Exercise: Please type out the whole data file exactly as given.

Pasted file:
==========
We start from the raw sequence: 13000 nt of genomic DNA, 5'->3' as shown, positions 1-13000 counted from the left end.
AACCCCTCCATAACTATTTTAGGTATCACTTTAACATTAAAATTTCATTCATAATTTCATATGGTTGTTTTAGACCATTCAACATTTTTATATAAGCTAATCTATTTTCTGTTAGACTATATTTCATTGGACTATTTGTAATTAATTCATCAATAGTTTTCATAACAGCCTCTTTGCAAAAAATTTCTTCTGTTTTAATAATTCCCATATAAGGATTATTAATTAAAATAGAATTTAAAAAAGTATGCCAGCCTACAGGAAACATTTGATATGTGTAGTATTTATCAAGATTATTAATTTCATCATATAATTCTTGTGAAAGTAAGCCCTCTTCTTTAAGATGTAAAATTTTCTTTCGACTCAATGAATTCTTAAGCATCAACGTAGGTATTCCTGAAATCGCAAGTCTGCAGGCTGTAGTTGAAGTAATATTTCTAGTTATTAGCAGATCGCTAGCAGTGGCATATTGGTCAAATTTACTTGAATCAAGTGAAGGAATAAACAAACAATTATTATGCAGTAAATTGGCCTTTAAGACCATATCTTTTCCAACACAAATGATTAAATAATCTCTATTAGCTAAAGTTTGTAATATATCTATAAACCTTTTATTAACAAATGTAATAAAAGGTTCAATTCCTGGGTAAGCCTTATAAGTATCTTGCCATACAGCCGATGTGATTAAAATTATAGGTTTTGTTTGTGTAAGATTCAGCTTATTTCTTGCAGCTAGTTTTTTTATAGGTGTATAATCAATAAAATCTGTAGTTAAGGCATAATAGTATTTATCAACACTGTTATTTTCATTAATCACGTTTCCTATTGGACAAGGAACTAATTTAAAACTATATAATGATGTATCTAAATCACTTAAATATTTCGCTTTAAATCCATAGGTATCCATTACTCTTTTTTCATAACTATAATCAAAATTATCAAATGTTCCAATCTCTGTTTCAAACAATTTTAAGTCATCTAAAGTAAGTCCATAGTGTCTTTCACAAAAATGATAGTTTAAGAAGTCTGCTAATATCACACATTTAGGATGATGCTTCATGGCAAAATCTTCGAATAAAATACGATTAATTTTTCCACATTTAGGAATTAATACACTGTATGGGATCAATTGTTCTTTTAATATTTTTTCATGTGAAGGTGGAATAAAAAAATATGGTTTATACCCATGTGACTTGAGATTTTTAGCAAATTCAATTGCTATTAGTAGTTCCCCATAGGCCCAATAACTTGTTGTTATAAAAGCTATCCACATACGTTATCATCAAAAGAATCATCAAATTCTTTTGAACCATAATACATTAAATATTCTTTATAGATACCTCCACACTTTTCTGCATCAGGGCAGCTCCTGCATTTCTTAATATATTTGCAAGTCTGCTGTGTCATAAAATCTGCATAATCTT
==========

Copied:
We start from the raw sequence: 13000 nt of genomic DNA, 5'->3' as shown, positions 1-13000 counted from the left end.
AACCCCTCCATAACTATTTTAGGTATCACTTTAACATTAAAATTTCATTCATAATTTCATATGGTTGTTTTAGACCATTCAACATTTTTATATAAGCTAATCTATTTTCTGTTAGACTATATTTCATTGGACTATTTGTAATTAATTCATCAATAGTTTTCATAACAGCCTCTTTGCAAAAAATTTCTTCTGTTTTAATAATTCCCATATAAGGATTATTAATTAAAATAGAATTTAAAAAAGTATGCCAGCCTACAGGAAACATTTGATATGTGTAGTATTTATCAAGATTATTAATTTCATCATATAATTCTTGTGAAAGTAAGCCCTCTTCTTTAAGATGTAAAATTTTCTTTCGACTCAATGAATTCTTAAGCATCAACGTAGGTATTCCTGAAATCGCAAGTCTGCAGGCTGTAGTTGAAGTAATATTTCTAGTTATTAGCAGATCGCTAGCAGTGGCATATTGGTCAAATTTACTTGAATCAAGTGAAGGAATAAACAAACAATTATTATGCAGTAAATTGGCCTTTAAGACCATATCTTTTCCAACACAAATGATTAAATAATCTCTATTAGCTAAAGTTTGTAATATATCTATAAACCTTTTATTAACAAATGTAATAAAAGGTTCAATTCCTGGGTAAGCCTTATAAGTATCTTGCCATACAGCCGATGTGATTAAAATTATAGGTTTTGTTTGTGTAAGATTCAGCTTATTTCTTGCAGCTAGTTTTTTTATAGGTGTATAATCAATAAAATCTGTAGTTAAGGCATAATAGTATTTATCAACACTGTTATTTTCATTAATCACGTTTCCTATTGGACAAGGAACTAATTTAAAACTATATAATGATGTATCTAAATCACTTAAATATTTCGCTTTAAATCCATAGGTATCCATTACTCTTTTTTCATAACTATAATCAAAATTATCAAATGTTCCAATCTCTGTTTCAAACAATTTTAAGTCATCTAAAGTAAGTCCATAGTGTCTTTCACAAAAATGATAGTTTAAGAAGTCTGCTAATATCACACATTTAGGATGATGCTTCATGGCAAAATCTTCGAATAAAATACGATTAATTTTTCCACATTTAGGAATTAATACACTGTATGGGATCAATTGTTCTTTTAATATTTTTTCATGTGAAGGTGGAATAAAAAAATATGGTTTATACCCATGTGACTTGAGATTTTTAGCAAATTCAATTGCTATTAGTAGTTCCCCATAGGCCCAATAACTTGTTGTTATAAAAGCTATCCACATACGTTATCATCAAAAGAATCATCAAATTCTTTTGAACCATAATACATTAAATATTCTTTATAGATACCTCCACACTTTTCTGCATCAGGGCAGCTCCTGCATTTCTTAATATATTTGCAAGTCTGCTGTGTCATAAAATCTGCATAATCTT